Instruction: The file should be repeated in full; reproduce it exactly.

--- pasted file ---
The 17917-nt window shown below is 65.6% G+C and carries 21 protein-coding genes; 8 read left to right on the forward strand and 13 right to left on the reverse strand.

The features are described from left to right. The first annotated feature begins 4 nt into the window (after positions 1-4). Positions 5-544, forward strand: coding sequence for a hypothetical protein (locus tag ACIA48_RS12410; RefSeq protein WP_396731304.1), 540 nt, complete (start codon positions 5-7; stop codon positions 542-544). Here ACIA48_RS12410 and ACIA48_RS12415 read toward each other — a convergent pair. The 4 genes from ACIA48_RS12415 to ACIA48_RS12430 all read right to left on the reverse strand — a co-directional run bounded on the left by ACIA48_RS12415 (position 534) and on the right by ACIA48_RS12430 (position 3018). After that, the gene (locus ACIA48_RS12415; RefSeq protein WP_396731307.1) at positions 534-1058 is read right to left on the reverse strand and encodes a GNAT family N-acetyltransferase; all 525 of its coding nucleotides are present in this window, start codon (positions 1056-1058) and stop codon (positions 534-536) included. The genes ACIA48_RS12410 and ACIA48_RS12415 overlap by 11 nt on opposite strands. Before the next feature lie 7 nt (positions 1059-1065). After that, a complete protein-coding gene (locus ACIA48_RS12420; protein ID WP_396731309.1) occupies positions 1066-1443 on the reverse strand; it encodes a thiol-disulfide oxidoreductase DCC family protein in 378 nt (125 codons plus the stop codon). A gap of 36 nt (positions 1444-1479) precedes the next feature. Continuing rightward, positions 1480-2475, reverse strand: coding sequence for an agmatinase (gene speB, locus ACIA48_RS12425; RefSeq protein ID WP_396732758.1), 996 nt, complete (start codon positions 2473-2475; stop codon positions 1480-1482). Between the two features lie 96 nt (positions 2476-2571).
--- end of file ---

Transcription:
The 17917-nt window shown below is 65.6% G+C and carries 21 protein-coding genes; 8 read left to right on the forward strand and 13 right to left on the reverse strand.

The features are described from left to right. The first annotated feature begins 4 nt into the window (after positions 1-4). Positions 5-544, forward strand: coding sequence for a hypothetical protein (locus tag ACIA48_RS12410; RefSeq protein WP_396731304.1), 540 nt, complete (start codon positions 5-7; stop codon positions 542-544). Here ACIA48_RS12410 and ACIA48_RS12415 read toward each other — a convergent pair. The 4 genes from ACIA48_RS12415 to ACIA48_RS12430 all read right to left on the reverse strand — a co-directional run bounded on the left by ACIA48_RS12415 (position 534) and on the right by ACIA48_RS12430 (position 3018). After that, the gene (locus ACIA48_RS12415; RefSeq protein WP_396731307.1) at positions 534-1058 is read right to left on the reverse strand and encodes a GNAT family N-acetyltransferase; all 525 of its coding nucleotides are present in this window, start codon (positions 1056-1058) and stop codon (positions 534-536) included. The genes ACIA48_RS12410 and ACIA48_RS12415 overlap by 11 nt on opposite strands. Before the next feature lie 7 nt (positions 1059-1065). After that, a complete protein-coding gene (locus ACIA48_RS12420; protein ID WP_396731309.1) occupies positions 1066-1443 on the reverse strand; it encodes a thiol-disulfide oxidoreductase DCC family protein in 378 nt (125 codons plus the stop codon). A gap of 36 nt (positions 1444-1479) precedes the next feature. Continuing rightward, positions 1480-2475, reverse strand: coding sequence for an agmatinase (gene speB, locus ACIA48_RS12425; RefSeq protein ID WP_396732758.1), 996 nt, complete (start codon positions 2473-2475; stop codon positions 1480-1482). Between the two features lie 96 nt (positions 2476-2571).